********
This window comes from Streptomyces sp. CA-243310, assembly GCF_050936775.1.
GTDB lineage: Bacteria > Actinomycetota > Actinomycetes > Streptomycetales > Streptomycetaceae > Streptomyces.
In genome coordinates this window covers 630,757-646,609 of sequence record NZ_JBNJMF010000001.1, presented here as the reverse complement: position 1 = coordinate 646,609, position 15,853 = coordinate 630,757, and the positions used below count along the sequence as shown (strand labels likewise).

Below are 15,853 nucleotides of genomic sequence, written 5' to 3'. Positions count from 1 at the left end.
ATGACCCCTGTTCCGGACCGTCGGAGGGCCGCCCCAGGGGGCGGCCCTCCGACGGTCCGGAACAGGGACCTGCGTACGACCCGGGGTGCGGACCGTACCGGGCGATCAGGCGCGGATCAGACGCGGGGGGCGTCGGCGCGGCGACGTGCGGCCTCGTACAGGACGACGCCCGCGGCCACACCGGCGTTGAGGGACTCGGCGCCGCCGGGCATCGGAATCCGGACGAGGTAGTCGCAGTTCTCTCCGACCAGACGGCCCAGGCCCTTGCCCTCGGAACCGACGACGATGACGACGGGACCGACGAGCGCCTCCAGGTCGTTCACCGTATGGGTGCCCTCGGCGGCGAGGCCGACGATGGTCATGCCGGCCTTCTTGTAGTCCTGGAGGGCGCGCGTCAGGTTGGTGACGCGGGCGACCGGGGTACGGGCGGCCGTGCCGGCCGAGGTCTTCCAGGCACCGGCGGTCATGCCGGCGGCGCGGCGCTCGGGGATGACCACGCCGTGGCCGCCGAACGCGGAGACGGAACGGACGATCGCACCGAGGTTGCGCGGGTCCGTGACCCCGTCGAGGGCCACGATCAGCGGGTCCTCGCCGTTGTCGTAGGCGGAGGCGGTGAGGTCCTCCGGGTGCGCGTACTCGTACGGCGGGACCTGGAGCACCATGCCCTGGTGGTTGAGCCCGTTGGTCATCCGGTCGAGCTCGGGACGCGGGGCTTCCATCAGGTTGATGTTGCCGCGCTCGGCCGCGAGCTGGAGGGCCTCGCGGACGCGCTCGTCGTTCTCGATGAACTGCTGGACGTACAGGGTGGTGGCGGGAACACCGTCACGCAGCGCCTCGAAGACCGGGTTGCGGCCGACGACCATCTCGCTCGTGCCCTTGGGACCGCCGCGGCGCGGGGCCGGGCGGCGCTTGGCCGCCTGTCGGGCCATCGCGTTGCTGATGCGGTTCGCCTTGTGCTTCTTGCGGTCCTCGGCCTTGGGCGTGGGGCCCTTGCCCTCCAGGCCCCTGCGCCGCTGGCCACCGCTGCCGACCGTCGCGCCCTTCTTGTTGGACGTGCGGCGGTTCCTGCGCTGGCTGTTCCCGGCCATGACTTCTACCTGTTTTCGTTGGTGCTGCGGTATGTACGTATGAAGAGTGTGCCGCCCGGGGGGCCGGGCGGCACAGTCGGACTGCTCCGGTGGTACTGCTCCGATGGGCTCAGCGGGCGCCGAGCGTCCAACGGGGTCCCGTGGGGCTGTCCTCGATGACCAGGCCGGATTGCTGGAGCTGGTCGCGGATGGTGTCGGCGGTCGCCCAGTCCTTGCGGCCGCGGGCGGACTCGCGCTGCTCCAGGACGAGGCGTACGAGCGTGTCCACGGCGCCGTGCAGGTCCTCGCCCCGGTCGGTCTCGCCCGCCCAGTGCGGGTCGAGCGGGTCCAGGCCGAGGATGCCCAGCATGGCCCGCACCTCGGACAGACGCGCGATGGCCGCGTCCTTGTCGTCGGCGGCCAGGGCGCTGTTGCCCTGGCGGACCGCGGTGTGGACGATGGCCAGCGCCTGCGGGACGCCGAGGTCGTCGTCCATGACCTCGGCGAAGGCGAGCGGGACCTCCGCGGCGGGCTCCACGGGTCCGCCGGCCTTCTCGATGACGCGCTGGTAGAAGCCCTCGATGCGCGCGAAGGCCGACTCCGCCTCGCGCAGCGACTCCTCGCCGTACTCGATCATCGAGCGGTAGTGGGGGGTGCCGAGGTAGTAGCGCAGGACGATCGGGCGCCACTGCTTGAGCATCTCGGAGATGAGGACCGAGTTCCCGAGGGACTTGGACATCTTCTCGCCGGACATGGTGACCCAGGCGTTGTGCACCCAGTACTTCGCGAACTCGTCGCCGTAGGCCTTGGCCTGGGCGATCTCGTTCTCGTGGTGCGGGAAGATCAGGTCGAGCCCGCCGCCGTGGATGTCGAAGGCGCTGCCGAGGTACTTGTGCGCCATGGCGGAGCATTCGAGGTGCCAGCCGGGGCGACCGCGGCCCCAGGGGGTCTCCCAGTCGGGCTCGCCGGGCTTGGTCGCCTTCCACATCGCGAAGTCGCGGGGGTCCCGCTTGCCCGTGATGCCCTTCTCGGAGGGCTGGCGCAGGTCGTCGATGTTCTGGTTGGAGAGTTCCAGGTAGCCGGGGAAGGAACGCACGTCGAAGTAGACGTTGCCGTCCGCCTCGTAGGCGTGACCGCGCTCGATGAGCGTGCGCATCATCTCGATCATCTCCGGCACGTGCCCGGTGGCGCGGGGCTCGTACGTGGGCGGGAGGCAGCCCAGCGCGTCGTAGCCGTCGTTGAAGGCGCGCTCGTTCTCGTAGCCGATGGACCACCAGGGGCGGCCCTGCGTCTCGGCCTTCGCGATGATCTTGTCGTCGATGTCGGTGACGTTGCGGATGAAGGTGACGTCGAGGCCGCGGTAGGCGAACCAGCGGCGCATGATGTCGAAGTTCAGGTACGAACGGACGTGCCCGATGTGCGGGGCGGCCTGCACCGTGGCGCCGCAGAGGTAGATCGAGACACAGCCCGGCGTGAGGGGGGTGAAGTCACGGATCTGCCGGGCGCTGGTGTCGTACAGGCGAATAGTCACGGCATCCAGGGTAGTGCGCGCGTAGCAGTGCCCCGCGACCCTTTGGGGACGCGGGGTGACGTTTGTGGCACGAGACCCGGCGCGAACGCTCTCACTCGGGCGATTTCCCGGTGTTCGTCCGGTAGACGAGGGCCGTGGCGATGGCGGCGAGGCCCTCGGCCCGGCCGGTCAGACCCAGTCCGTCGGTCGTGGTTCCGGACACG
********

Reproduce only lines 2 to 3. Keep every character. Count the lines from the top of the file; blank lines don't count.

GTDB lineage: Bacteria > Actinomycetota > Actinomycetes > Streptomycetales > Streptomycetaceae > Streptomyces.
In genome coordinates this window covers 630,757-646,609 of sequence record NZ_JBNJMF010000001.1, presented here as the reverse complement: position 1 = coordinate 646,609, position 15,853 = coordinate 630,757, and the positions used below count along the sequence as shown (strand labels likewise).